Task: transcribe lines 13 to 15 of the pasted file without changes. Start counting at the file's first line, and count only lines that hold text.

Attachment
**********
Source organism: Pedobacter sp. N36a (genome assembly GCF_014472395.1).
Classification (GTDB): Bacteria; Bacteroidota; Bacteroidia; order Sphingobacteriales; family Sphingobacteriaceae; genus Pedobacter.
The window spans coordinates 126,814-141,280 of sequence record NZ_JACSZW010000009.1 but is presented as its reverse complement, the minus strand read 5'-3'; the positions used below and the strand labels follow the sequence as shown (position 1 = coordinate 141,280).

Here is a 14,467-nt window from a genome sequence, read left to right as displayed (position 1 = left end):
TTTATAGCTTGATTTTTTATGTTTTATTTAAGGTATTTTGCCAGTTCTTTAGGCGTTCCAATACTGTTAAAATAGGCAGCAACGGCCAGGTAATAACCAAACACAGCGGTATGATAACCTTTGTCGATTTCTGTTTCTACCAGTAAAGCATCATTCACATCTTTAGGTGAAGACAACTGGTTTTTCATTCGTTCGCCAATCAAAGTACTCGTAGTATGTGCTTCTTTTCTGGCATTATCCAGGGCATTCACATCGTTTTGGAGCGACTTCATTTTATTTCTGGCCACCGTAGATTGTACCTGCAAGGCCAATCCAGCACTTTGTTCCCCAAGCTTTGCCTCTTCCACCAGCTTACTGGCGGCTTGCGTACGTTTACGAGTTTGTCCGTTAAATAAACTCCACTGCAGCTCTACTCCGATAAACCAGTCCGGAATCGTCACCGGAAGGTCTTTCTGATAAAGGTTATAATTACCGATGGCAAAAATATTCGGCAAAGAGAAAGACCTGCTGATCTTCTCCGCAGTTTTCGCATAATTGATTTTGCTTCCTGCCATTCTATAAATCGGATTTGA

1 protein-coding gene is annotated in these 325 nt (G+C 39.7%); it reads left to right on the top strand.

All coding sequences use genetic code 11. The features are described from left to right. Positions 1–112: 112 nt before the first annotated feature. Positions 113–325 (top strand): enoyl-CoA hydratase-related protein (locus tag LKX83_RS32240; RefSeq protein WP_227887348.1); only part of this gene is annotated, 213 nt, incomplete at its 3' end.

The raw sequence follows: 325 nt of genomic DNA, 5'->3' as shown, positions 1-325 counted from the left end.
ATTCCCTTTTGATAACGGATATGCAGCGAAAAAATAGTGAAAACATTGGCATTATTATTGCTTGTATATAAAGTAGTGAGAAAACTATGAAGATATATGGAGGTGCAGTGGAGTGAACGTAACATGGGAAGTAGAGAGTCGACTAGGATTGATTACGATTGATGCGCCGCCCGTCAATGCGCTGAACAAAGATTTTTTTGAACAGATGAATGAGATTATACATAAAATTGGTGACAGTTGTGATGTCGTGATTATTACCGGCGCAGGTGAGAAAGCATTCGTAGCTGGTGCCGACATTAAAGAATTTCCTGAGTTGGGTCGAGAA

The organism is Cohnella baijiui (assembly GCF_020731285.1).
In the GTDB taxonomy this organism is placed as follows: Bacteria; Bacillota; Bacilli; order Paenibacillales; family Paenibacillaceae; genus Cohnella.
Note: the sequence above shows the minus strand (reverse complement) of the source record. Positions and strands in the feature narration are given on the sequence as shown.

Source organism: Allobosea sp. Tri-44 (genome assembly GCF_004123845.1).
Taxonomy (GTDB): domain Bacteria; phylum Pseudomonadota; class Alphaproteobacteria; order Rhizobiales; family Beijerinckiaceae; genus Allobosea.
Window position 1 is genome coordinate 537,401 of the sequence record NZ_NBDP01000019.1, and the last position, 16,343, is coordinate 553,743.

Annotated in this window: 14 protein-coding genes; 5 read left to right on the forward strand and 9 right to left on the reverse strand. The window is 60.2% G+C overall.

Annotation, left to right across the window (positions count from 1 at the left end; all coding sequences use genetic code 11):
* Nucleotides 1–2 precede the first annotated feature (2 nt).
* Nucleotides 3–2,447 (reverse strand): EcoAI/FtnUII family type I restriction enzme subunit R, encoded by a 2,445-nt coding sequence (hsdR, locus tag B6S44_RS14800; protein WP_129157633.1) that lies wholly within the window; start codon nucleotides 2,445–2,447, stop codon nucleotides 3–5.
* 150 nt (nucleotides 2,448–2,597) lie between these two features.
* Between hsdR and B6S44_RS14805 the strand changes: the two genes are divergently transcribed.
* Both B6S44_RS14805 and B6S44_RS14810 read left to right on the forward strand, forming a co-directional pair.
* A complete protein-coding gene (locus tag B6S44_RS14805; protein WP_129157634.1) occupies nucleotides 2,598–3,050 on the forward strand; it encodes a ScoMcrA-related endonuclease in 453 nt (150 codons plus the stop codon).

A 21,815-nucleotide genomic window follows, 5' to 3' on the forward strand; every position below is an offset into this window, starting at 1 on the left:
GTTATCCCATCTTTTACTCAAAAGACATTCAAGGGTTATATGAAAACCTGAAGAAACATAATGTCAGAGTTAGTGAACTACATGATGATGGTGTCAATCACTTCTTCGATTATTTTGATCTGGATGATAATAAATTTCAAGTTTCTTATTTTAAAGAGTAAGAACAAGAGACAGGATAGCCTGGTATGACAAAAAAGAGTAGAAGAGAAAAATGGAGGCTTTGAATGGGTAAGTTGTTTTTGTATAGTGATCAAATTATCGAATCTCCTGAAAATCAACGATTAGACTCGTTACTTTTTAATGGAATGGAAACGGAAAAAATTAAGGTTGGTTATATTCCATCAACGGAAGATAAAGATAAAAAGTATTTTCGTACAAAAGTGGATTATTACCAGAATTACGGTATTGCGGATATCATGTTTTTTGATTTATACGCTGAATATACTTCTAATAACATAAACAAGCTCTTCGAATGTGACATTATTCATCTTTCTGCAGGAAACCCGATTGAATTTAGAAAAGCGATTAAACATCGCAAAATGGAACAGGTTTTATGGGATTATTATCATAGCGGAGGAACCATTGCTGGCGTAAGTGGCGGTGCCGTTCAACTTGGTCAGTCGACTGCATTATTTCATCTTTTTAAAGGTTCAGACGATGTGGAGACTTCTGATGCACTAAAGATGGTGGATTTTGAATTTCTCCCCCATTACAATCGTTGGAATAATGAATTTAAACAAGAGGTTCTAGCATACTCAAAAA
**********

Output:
Source organism: Allobosea sp. Tri-44 (genome assembly GCF_004123845.1).
Taxonomy (GTDB): domain Bacteria; phylum Pseudomonadota; class Alphaproteobacteria; order Rhizobiales; family Beijerinckiaceae; genus Allobosea.
Window position 1 is genome coordinate 537,401 of the sequence record NZ_NBDP01000019.1, and the last position, 16,343, is coordinate 553,743.